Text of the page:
There are different types of credit union. Some of them are geographically-based and others are industry-based and there might be different practices, for example, in a credit union that is connected with a particular workforce, which might be more inclined to go there, rather than the type of community-based one that operates in a particular geographic region. I understand the demand for this is not overwhelming. Some will not go near it, but for those who want to go down this route, we will remove the legal obstacle preventing them from doing so. Let us see how it works. That is my view on it. If we are here in five years' time, and no credit union has done it, so be it.
I will speak on behalf of Deputy Sherlock. I will curtail my remarks on the amendment. I referenced this particular point in my Second Stage contribution. Both amendments relate to the word "before". The Minister of State will be familiar with them. As I outlined previously, we have concerns about business being dealt with before a meeting takes place and they are based on issues relating to transparency, security, safety and integrity. We need to proceed very carefully on this matter. The truth is that, insofar as is practicable, all of the decisions should be made, not in advance but at meetings when people have access to all of the information that they need and can understand fully what is being put before them. There is a risk of undermining governance and the manipulation of outcomes of meetings.
While I do not want to stray into other aspects that are not covered by this amendment, there are concerns about the integrity of the technology and the burden that all of this might impose on credit unions that may already be stretched in many ways. I think the Minister of State would accept and understand that. We also have concerns about ensuring that the fitness and probity criteria and requirements are followed. The Central Bank and the credit union movement worked very hard on that in recent years in terms of people going forward for election to sensitive positions. These issues need to be addressed at meetings, not in advance.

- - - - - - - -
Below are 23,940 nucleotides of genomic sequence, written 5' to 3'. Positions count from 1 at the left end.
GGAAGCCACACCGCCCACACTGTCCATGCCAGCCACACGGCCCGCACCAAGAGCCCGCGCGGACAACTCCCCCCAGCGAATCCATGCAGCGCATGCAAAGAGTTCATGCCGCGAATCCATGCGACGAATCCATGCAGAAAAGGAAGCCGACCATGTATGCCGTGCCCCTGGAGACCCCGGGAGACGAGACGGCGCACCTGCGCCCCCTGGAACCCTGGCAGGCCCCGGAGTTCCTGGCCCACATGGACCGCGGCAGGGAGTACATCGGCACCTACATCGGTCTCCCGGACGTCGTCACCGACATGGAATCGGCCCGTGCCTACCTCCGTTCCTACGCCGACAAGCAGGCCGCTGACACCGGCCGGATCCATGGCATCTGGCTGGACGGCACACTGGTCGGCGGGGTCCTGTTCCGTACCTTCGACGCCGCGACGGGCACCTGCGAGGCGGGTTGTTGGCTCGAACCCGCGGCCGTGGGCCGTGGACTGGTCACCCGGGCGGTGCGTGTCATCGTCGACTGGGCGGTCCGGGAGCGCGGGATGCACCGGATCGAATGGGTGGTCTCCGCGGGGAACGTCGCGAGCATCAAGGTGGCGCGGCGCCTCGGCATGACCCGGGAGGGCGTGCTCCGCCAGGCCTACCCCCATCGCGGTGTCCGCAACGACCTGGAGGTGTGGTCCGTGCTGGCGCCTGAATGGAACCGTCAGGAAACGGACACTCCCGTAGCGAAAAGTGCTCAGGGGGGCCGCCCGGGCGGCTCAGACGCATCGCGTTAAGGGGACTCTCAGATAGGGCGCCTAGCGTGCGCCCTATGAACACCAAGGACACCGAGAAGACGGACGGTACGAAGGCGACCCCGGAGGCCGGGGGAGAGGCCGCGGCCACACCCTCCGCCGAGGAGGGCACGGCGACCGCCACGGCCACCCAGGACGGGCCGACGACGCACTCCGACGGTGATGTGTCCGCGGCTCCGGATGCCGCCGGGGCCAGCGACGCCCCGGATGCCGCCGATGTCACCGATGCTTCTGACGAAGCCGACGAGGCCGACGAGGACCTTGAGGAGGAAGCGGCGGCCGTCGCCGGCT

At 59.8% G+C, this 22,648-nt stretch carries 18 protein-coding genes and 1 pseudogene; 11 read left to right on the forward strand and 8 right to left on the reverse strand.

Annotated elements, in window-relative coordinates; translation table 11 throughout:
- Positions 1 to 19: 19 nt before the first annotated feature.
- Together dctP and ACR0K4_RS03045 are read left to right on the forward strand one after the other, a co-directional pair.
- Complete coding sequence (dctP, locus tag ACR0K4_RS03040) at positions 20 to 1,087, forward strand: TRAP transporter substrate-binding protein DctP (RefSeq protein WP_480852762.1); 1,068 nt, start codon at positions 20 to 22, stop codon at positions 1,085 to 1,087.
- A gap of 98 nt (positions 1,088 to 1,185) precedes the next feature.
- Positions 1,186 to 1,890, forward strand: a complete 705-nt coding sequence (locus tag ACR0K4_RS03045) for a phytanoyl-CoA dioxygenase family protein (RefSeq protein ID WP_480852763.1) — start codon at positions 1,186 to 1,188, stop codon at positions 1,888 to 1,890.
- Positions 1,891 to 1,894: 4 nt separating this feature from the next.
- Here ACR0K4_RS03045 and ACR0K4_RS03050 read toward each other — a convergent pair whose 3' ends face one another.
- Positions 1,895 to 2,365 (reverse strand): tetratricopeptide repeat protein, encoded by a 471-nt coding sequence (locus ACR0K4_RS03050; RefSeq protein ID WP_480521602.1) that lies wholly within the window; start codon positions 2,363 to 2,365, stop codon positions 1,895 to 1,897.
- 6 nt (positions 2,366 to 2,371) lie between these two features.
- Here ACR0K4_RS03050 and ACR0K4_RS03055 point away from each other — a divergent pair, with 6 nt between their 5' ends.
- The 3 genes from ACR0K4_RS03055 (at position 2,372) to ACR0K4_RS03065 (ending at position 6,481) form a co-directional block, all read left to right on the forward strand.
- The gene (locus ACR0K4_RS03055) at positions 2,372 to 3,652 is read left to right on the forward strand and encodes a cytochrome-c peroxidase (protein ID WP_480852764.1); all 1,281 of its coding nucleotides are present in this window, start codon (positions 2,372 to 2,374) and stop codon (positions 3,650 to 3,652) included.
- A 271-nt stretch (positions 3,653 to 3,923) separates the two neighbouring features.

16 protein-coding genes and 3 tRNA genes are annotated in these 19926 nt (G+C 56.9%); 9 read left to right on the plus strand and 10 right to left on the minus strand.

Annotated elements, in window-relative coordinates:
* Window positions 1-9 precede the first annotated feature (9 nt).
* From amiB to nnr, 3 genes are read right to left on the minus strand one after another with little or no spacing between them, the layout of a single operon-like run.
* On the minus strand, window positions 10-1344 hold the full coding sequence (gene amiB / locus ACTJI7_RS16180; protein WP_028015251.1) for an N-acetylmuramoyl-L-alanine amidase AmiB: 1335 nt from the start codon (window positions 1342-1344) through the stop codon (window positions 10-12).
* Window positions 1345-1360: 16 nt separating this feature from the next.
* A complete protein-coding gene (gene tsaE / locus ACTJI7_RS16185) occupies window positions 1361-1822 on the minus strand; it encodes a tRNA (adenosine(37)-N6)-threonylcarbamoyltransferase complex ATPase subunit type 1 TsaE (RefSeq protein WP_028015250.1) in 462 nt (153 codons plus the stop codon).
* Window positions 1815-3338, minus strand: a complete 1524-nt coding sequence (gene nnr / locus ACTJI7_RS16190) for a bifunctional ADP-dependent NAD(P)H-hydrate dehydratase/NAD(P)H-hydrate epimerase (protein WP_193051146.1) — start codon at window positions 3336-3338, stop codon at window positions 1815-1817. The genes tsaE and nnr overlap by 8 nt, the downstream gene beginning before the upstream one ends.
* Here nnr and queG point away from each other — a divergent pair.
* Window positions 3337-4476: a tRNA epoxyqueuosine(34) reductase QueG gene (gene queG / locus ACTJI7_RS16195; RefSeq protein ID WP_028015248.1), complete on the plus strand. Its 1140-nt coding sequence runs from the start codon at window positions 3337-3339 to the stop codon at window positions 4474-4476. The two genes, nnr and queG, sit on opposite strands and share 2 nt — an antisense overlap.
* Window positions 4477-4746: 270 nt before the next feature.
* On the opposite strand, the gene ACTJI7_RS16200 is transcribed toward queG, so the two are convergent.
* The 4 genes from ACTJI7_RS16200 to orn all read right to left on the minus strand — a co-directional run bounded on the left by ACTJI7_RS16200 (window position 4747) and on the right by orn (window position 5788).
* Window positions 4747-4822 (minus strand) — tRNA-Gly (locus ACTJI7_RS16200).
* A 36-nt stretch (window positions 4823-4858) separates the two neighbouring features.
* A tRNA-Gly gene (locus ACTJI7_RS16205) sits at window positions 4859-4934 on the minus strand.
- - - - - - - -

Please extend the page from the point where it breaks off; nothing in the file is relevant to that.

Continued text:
Could the Minister of State clarify a point he made earlier on voting in advance? Did he mean exclusively by post or would arrangements be made for individual members or an accumulation of members represented on some occasions by a proxy, to vote by means other than by post? That would be an important clarification. I do not think anybody would have an issue with postal voting in advance. The question I have is whether the Minister of State would be concerned about the integrity of the process if it is done electronically given the risk of exposure involved in that.
I mentioned this issue on Second Stage. Amendment No. 3 relates to a matter Deputy Nash and I have raised concerning pre-voting. The legislation does not refer to post but rather to electronic means.
I wish to focus on one core part of the issue. The amendment is to delete the words ",whether before or", which would not allow for pre-voting. I know the Minister of State may say this is about enabling the credit unions to decide for themselves but if there is a belief that we should allow credit unions or banks to make up their own rules, then let them make up their own rules and let us not regulate them at all. The Oireachtas passes laws that allow or enable credit unions to do certain things and the question is whether this is an appropriate power for a credit union to have. The question is a genuine one that has been raised by the credit union movement itself on the impact the change could have on the integrity of the nomination committee. The concern has been raised by the Credit Union Managers Association, CUMA, and I hope it can be addressed by the Minister of State today.
In this section of the legislation the Minister proposes to introduce pre-meeting voting where members who are not present at the AGM can vote prior to it by electronic means or whichever means the credit union may decide. As the Minister of State is aware, the nomination committee is one of the key committees established under the Credit Union Act, so it is not insignificant. The purpose of the nomination committee is to ensure that nominees to credit union directorships meet the highest standards. This is something we discussed previously in other legislation in this House. It is an essential part of what is described as their fitness and probity regime, which is so important in financial institutions. A very difficult lesson was learned in that regard by the State, not with credit unions but with the banks.
The Minister of State will be aware that the Central Bank wrote to lenders and insurers on 17 November warning that they were failing to follow fitness and probity rules. These are in place to ensure key staff meet the highest standards of confidence, honesty and integrity. Fitness and probity are vital for lenders, including credit unions. As part of its process regarding nominees, the nomination committee shares a report with members, those who elect the directors. That report is shared by the nomination committee with the members and then the members elect the directors.